Take the 2-minute tour ×
Game Development Stack Exchange is a question and answer site for professional and independent game developers. It's 100% free, no registration required.

I have a matrix of tiles, on some of that tiles there are objects. I want to calculate which tiles are visible to player, and which are not, and I need to do it quite efficiently (so it would compute fast enough even when I have a big matrices (100x100) and lots of objects).

I tried to do it with Besenham's algorithm, but it was slow. Also, it gave me some errors:

----XXX-        ----X**-     ----XXX-
-@------        -@------     -@------
----XXX-        ----X**-     ----XXX-
(raw version)   (Besenham)   (correct, since tunnel walls are 
                              still visible at distance)

(@ is the player, X is obstacle, * is invisible, - is visible)

I'm sure this can be done - after all, we have NetHack, Zangband, and they all dealt with this problem somehow :)

What algorithm can you recommend for this?

EDIT:

Definition of visible (in my opinion): tile is visible when at least a part (e.g. corner) of the tile can be connected to center of player tile with a straight line which does not intersect any of obstacles.

share|improve this question
1  
Whoops, my mistake, NetHack was not messing with line-of-sight :) –  Rogach Jan 4 '12 at 23:01

5 Answers 5

up vote 10 down vote accepted

Your definition of visible is the following:

tile is visible when at least a part (e.g. corner) of the tile can be connected to center of player tile with a straight line which does not intersect any of obstacles

You can implement this concept quite literally by tracing rays from your player tile and intersecting them with your scene. You break from each iteration once the ray hits an obstacle (or exceeds a certain distance threshold) since you're only interested on the tiles the player can see directly. I'll break up the process for you:

  1. Specify the level of precision you'd like to give the algorithm. This will be the number of rays you will be tracing.
  2. Divide the full 360 degrees circle by the chosen precision to know how many degrees to rotate between each ray.
  3. Starting at 0 degrees and incrementing by the amount determined in step 2, create a ray with the origin at the center of the player tile, and the direction determined by the current angle.
  4. For each ray, starting from the player tile, walk along the direction of the ray until you hit an obstacle tile. Add that tile to the visible tile list and proceed to the next ray. You might also want to add a maximum distance to "give up" in case no collision is found.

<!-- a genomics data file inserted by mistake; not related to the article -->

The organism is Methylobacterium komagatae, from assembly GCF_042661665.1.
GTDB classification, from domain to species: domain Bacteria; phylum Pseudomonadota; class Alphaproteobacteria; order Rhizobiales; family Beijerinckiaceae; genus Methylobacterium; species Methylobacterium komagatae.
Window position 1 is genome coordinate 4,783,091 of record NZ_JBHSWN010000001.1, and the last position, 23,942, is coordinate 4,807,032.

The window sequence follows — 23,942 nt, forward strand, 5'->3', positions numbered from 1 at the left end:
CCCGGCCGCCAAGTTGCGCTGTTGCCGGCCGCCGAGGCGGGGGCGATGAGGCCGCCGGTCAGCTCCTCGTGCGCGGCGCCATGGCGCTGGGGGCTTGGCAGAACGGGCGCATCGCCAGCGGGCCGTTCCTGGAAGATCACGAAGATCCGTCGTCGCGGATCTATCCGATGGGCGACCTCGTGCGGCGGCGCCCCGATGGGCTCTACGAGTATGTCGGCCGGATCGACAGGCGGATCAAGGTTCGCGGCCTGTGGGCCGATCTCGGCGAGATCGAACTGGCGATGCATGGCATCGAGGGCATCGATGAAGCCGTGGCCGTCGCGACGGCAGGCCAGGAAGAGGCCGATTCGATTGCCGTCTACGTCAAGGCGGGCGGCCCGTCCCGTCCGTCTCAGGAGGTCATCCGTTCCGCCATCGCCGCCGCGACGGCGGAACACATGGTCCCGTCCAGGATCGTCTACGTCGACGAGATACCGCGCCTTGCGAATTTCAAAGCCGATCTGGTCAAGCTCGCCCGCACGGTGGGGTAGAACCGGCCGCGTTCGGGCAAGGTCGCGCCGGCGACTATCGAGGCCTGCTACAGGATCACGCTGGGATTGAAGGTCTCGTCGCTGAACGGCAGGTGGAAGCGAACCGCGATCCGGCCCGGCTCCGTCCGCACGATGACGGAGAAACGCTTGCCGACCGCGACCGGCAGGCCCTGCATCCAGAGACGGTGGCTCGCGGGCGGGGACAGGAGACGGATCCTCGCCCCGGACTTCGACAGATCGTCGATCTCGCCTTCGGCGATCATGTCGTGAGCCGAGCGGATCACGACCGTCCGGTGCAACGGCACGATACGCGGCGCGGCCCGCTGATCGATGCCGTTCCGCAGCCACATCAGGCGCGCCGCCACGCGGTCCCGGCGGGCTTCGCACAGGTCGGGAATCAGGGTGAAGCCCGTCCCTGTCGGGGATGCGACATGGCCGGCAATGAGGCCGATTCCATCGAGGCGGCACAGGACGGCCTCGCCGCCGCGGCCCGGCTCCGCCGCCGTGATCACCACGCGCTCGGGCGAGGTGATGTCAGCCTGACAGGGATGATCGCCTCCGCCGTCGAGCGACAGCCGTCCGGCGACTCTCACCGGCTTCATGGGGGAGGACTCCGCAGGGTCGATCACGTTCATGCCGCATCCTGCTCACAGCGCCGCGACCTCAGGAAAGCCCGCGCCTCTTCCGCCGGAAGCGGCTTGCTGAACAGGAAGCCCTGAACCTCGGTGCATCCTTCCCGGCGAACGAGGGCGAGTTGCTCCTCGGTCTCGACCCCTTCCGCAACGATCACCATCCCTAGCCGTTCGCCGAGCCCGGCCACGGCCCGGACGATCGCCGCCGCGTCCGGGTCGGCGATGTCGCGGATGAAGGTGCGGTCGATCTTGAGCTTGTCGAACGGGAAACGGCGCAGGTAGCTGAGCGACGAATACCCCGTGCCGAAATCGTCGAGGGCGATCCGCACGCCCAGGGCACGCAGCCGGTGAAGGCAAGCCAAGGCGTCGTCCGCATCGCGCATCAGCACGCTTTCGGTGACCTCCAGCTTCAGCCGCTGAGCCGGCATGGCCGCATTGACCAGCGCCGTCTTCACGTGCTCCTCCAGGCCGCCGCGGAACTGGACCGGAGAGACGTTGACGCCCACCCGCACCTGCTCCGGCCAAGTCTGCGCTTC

Here's a picture showing 3 example rays. The darker colored tiles are the "result" of each ray, i.e where the collision happened. You'd need to repeat this all around the circle though:

enter image description here

Tweak the maximum distance and number of rays for performance. Too little and you'll miss tiles, too much and your performance will suffer. Also, the furthest the rays have to travel, the larger the "error" will get, and the more precision you'll need.

Edit

Check the following tutorial on raycasting, in particular Step 3 and Step 4, to help you implement the intersection bit of the algorithm:

http://www.permadi.com/tutorial/raycast/rayc7.html

share|improve this answer
    
Should I just "walk" along each ray by a fixed distance (say, 0.3 points) or do I need to run something like Besenham's algorithm on each ray? –  Rogach Jan 4 '12 at 23:32
    
If you advance just by a fixed distance you'll get problems with missed tiles. Check this tutorial on raycasting. I'll edit that resouce into my answer too. You basically check for horizontal and vertical collisions separatedly. –  David Gouveia Jan 4 '12 at 23:40

I also found this which has a working demo:

http://www.redblobgames.com/articles/visibility/

share|improve this answer
    
Excellent example! Thanks! –  Rogach Oct 31 '12 at 18:05

The problem you are trying to solve is sometimes called Field of View, FOV for short. As you mentioned roguelikes as examples, you should take a look at what the RogueBasin wiki has to say about the subject (there's even links to implementations): http://roguebasin.roguelikedevelopment.org/index.php/Field_of_Vision

There are quite a few different algorithms with different pros and cons - a very handy comparison is available also at RogueBasin: http://roguebasin.roguelikedevelopment.org/index.php/Comparative_study_of_field_of_view_algorithms_for_2D_grid_based_worlds

share|improve this answer
    
Really good and complete summary! –  Rogach Feb 20 '12 at 18:39

I'd rather cast shadow rays instead of line of sight rays.

Let's say this is your view area (the potentially visible area)

######################